Further research into one of these bottles tells an interesting story. This wine bottle is embossed with the characters for Wing Lee Wai (永利), meaning “Forever Well Strong”. It also has the characters for Hong Kong (香港) and Tian Jing (天津), a city in China. Founded in 1876 by Wong Sing-hui, Wing Lee Wai was once one of the largest wine distilleries in China. Popular internationally well into the 1950s, it is one of the oldest businesses still operating in Hong Kong today. They even have an Instagram account where they share pictures of their wine!

A black and white photo of a wooden sidewalk and dirt road with store fronts on the left and bridge in the distance

Dewdney Trunk Rd., c.1910s. “Star Laundry” was one of the early Chinese-owned businesses in Port Coquitlam.

While researching the charcoal burners, however, we discovered that they were not the only local Chinese business at this time. In fact, the earliest record of Chinese presence in PoCo goes back much further. In 1853, Captain Alexander McLean settled with his family in Port Coquitlam. They became the first white settlers in the area. Many years later, Captain McLean’s son, also named Alexander, was interviewed about his life by Vancouver’s first archivist James Skitt Matthews. 

Matthews took many notes that we can still read today. Reading this interview in the Vancouver Archives, we came across an interesting comment. McLean apparently said something to the effect that Chinese people were living in Port Coquitlam even before his family arrived! Sadly he talked too fast for Matthews to write the information down and then died shortly after the interview. Nothing more was done to investigate or preserve these early Chinese stories. As a result, little is known about this community today.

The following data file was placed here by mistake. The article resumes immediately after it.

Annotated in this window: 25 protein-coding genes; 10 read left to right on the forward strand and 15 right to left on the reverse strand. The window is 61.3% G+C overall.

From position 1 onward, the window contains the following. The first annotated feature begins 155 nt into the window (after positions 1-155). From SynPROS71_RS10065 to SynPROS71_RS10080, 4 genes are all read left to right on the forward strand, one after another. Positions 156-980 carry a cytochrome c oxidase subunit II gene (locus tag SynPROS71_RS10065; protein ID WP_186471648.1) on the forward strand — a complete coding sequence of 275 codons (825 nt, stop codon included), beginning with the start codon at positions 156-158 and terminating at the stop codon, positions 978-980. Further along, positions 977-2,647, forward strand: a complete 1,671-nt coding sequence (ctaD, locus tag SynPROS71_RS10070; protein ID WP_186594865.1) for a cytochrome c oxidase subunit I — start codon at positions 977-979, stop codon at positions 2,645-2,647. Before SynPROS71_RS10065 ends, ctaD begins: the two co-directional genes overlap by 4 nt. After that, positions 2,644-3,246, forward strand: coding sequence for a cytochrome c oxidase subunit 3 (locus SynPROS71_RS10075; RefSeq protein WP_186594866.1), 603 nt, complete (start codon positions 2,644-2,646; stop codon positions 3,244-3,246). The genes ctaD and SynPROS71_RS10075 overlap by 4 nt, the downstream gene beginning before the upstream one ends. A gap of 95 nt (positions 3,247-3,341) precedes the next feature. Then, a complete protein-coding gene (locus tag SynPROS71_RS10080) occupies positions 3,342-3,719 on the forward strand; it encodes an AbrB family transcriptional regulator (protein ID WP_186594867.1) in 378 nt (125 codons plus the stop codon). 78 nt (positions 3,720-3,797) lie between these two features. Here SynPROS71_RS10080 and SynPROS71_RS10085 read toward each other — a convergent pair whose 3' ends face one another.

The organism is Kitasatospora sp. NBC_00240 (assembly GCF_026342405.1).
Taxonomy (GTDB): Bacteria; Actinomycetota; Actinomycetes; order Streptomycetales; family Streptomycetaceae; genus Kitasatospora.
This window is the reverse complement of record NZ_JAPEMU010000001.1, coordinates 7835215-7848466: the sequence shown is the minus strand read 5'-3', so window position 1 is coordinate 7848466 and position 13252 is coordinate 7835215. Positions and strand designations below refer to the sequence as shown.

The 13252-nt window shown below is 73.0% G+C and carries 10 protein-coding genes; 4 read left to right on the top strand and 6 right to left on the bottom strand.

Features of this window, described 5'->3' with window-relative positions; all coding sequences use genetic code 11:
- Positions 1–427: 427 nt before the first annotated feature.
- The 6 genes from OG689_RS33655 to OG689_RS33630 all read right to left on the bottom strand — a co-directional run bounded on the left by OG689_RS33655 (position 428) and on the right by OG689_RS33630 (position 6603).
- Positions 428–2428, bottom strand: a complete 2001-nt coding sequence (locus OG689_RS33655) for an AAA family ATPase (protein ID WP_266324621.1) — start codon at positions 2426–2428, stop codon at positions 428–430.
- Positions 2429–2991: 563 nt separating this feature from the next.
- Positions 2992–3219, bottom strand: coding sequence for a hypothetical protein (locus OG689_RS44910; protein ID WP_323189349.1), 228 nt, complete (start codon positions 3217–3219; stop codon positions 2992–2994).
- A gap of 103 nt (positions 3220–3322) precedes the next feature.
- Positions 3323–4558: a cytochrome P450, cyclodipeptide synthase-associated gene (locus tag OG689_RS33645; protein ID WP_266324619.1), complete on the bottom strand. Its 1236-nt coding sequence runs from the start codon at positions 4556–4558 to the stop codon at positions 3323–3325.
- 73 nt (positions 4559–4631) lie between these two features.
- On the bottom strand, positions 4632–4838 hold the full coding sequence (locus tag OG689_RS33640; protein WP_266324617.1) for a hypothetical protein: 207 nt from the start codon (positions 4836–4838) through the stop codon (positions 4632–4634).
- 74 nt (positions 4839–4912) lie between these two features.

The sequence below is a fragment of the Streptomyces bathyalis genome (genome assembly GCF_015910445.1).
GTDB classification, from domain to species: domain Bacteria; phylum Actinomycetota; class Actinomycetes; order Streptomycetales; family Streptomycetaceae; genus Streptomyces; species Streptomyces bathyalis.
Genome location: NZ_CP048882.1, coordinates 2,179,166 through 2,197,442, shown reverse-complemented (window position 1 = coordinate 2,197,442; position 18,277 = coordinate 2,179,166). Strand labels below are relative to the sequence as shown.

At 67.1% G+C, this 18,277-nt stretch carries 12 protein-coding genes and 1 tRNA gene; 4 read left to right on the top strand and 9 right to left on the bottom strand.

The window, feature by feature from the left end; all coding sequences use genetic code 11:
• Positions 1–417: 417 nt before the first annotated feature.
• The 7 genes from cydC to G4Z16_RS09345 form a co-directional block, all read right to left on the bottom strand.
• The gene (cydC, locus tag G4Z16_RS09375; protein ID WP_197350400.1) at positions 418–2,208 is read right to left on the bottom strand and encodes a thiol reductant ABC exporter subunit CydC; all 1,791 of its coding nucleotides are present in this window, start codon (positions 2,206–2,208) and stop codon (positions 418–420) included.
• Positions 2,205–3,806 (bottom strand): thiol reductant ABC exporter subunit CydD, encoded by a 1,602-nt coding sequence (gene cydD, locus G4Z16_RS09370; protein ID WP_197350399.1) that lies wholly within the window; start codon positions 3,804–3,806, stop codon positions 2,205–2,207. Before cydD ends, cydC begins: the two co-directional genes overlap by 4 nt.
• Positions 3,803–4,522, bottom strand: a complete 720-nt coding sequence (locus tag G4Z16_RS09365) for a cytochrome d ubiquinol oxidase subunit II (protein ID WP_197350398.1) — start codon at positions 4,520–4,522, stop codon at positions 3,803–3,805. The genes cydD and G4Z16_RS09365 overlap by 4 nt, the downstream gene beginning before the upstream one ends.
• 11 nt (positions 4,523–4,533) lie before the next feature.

As the city of Port Coquitlam continued to grow, however, so did the local Chinese community. In searching our files, we came across an interview with Gordon Lee, conducted as research for a local history book. Born in Port Coquitlam in 1917, his father worked for the CPR clearing the road into Colony Farm. From Gordon’s account, we learned that the Lee family was at the heart of local business by the early 1910s. They owned many properties downtown, including the Coquitlam Café. They also rented out land along Dewdney Trunk Road to other merchants, such as the doctor’s office and barbershop.

A black and white photo of a young girl wearing a black dress with white collar posing in front of a tree

Sarah Lee, who helped run the Lee family restaurant alongside her brother Gordon.

Without Gordon Lee’s interview, much of this information may have been lost to time. Imagine how much we might know if more members of this early Chinese community had been interviewed! The history and heritage of our city is diverse. From the documents and artifacts we collect to the community members who help us interpret it, how we preserve, understand, and communicate heritage must reflect this.

Thank you to:

Queena Li

Cynthia MacMillan

Mallorie Francis

Alex Code

Aynsley Wong

Lily Liu

Pippa Van Velzen

Bryan Ness

Wongs’ Benevolent Association